“I was still desperate to have a baby with him… I started scouring the agency lists for the right fit, sharing the most promising prospects with Ashton and hearing his thoughts … he said we should go for it… [after finding someone…] Ashton told me, ‘I don’t think I can do this, and I don’t know if this is working.’ I felt like the wind had been knocked out of me. I asked him why he’d let me research a donor, go through this painful prolonged process, and make myself vulnerable in this way if he wasn’t up for it. His response was simple: ‘I never thought you’d go through with it.’”
On Almost Drowning on Her 45th Birthday:
“Late that night, we all ended up in the hot tub, and I started passing out and slipping under the water. If other people hadn’t been there, I would have drowned. Ashton carried me back to our bed and he was furious. To some extent, I understand his reaction. If this had been the first time something like this had happened, that would have been one thing, but it wasn’t. But it was also confusing: Ashton had encouraged me to go in this direction. When I went too far, though, he let me know how he felt by showing a picture he’d taken of me resting my head on the toilet the night before. It seemed like a goo- natured joke at the time. But it was really just shaming.”
On Threesomes With Kutcher:
“I wanted this marriage to work, and I was willing to do whatever it took, to jump through any hoop. So when he expressed his fantasy of bringing a third person into our bed, I didn’t say no. I wanted to show him how great and fun I could be. Having other people in our marriage presented a totally false sense of power, and an absolutely temporary sense of excitement. There were two different people we opened our relationship to, and they didn’t have bad intentions; they held it in the right space. To this day, I know I could reach out to either of them for friendship; one is now married and has a kid. They were good people, but it was still a mistake. Part of the point of monogamy is the energy of somebody making the sacrifice or the choice for you, and that you thereby hold this special place that no one else can have. As soon as another person is brought in, you are no longer being held in that sacred spot.”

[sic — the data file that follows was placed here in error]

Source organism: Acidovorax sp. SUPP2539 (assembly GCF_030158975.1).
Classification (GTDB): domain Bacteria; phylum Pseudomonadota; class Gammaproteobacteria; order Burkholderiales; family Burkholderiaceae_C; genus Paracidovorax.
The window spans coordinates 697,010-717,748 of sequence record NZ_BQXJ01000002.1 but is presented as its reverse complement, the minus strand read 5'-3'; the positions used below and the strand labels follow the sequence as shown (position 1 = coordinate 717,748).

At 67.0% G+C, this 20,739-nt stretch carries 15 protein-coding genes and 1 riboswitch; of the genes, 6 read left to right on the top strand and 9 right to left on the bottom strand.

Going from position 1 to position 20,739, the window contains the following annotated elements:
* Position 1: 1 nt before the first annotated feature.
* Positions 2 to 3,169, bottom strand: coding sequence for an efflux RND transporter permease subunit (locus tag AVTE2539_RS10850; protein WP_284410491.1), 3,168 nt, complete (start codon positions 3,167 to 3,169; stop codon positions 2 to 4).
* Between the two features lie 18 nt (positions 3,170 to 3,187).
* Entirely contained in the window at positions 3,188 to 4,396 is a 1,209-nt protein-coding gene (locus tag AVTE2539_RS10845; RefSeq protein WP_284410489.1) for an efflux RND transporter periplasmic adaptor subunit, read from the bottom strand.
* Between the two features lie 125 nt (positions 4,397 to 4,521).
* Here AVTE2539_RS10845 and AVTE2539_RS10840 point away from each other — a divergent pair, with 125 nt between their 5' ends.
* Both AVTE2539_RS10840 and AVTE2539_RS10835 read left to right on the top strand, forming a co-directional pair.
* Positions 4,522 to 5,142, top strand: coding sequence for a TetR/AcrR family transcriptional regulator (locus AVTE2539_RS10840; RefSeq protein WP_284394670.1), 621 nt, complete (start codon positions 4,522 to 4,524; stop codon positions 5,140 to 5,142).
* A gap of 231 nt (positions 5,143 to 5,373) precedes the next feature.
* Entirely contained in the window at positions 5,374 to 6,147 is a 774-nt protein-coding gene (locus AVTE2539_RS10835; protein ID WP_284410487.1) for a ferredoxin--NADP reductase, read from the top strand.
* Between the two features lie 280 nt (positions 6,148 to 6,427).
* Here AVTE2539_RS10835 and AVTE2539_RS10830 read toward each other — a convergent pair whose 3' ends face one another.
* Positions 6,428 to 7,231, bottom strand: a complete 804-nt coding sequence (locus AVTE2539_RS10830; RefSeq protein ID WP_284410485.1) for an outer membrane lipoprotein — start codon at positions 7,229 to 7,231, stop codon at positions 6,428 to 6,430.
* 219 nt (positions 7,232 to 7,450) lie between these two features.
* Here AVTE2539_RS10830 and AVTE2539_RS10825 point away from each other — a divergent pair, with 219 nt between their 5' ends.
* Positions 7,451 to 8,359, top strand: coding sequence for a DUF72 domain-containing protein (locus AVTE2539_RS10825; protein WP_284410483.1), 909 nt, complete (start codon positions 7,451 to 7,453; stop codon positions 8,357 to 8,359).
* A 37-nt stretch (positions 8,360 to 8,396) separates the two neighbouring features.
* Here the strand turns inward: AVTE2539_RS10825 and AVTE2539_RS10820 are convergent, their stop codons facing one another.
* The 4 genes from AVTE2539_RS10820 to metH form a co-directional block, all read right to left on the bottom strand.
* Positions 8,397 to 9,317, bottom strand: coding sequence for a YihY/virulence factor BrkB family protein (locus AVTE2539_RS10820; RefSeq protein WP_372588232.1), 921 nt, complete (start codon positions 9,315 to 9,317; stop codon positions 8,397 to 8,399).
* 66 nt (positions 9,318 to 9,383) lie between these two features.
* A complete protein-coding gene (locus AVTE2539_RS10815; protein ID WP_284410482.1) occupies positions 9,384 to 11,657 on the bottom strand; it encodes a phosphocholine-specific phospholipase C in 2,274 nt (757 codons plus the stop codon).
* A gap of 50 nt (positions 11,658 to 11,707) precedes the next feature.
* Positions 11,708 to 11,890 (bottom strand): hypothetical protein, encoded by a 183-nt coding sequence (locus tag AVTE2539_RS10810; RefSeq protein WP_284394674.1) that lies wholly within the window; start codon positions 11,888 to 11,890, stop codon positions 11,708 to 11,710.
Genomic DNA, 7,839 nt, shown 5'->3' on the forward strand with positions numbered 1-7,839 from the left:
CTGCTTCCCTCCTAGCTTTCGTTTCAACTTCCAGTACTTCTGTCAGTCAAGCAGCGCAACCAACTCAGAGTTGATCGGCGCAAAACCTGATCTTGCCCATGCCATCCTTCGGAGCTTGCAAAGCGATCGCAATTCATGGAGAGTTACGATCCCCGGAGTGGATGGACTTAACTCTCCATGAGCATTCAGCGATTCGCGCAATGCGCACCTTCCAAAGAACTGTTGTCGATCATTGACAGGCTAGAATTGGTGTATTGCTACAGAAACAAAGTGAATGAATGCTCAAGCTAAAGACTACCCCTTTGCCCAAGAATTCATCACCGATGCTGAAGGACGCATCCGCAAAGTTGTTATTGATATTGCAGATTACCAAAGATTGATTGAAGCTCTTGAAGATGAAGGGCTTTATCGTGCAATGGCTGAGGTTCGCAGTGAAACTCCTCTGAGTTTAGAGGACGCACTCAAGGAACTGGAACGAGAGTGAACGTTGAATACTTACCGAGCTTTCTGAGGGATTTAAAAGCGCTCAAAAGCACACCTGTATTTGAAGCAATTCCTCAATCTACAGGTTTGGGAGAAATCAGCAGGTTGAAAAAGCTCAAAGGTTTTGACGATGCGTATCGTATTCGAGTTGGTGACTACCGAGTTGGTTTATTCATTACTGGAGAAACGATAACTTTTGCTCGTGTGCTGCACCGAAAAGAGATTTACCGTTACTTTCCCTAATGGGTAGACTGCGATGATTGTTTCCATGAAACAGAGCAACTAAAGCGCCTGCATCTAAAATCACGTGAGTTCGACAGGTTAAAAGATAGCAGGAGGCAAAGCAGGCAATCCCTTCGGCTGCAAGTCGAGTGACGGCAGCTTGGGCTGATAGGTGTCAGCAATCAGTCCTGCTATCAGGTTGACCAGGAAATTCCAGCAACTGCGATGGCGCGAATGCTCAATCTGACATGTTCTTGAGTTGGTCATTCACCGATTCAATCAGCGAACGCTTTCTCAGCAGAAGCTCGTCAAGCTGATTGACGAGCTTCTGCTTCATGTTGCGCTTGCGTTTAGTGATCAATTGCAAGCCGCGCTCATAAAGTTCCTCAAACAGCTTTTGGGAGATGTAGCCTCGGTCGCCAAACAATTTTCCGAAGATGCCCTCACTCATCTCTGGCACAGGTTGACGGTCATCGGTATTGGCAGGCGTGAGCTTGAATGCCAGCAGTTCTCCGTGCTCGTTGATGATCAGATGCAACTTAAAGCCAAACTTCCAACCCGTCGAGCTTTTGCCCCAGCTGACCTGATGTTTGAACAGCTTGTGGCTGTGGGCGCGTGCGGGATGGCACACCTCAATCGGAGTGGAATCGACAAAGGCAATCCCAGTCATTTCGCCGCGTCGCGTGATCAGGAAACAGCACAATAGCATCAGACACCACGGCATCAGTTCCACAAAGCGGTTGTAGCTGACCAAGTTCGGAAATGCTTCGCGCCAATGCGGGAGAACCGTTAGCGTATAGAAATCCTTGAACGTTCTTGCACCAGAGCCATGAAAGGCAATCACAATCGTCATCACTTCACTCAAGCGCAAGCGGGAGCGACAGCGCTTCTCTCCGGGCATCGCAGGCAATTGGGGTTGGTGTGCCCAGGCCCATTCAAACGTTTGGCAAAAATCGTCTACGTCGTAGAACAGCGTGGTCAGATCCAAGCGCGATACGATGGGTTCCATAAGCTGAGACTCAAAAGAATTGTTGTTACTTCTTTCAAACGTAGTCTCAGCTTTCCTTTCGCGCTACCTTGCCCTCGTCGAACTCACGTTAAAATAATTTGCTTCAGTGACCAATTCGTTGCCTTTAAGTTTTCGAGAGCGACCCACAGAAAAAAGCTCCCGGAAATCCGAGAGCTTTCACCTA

On His Alleged Cheating:
“Ashton had slept with a 21-year-old, in our home, while I was out of town. I remember the night they met. We were at a bowling alley with Rumer, and when he went to switch out our shoes, she gave him her number on a napkin. Or that’s what he told me at the time. When we got home that night and he showed it to me, I said, ‘That is just gross. We were there with our kid, and she was there with her mother and her sister!’ I had a visceral response — it was revulsion. So the fact that he then pursued her felt like a real ‘f**k you.’”
“Because we had brought a third party into our relationship, Ashton said, that blurred the lines and, to some extent, justified what he’d done. I think he felt remorse, but he was also looking for a way to deflect blame, to maintain his own perception of himself as a decent family guy. Ashton did not compensate for his behavior by being extra solicitous and kind. In retrospect, I think all of this was his way of trying to get our of our marriage.”
On Finding Out Via Google Alert About His Alleged Second Time Cheating:
“He admitted it right away. Then I had to hang up and go walk the red carpet praying with every step that this information hadn’t gone wide yet, that nobody would thrust a microphone in my face and ask how I felt about my husband of six years f**king a 21-year-old he’d been hanging out with in a hot tub the weekend of our anniversary. I really thought I might throw up.”
On Her Drastic Weight Loss After Their Split:
"I was almost 50. The husband who I'd thought was the love of my life had cheated on me and then decided he didn't want to work on our marriage. My children weren't speaking to me: no Happy Birthday calls, no Merry Christmas texts. Nothing. Their father -- a friend I'd counted on for years -- was gone from my life. The career I'd scrambled to create since I moved out of my mother's apartment when I was 16 years old was stalled, or maybe it was over for good. Everything I was attached to -- even my health -- had abandoned me. I was getting blinding headaches and losing weight scarily fast. I looked like I felt: destroyed... I shrank down to 98 pounds."
On How She Feels About Him Now:
“I’m grateful to Ashton too, believe it or not. Whatever pain we went through together enabled both of us to grow into the people we are today. We continue to collaborate with our foundation, Thorn, and I’m so proud of the work we do.”
ET has reached out to Kutcher about Moore’s memoir.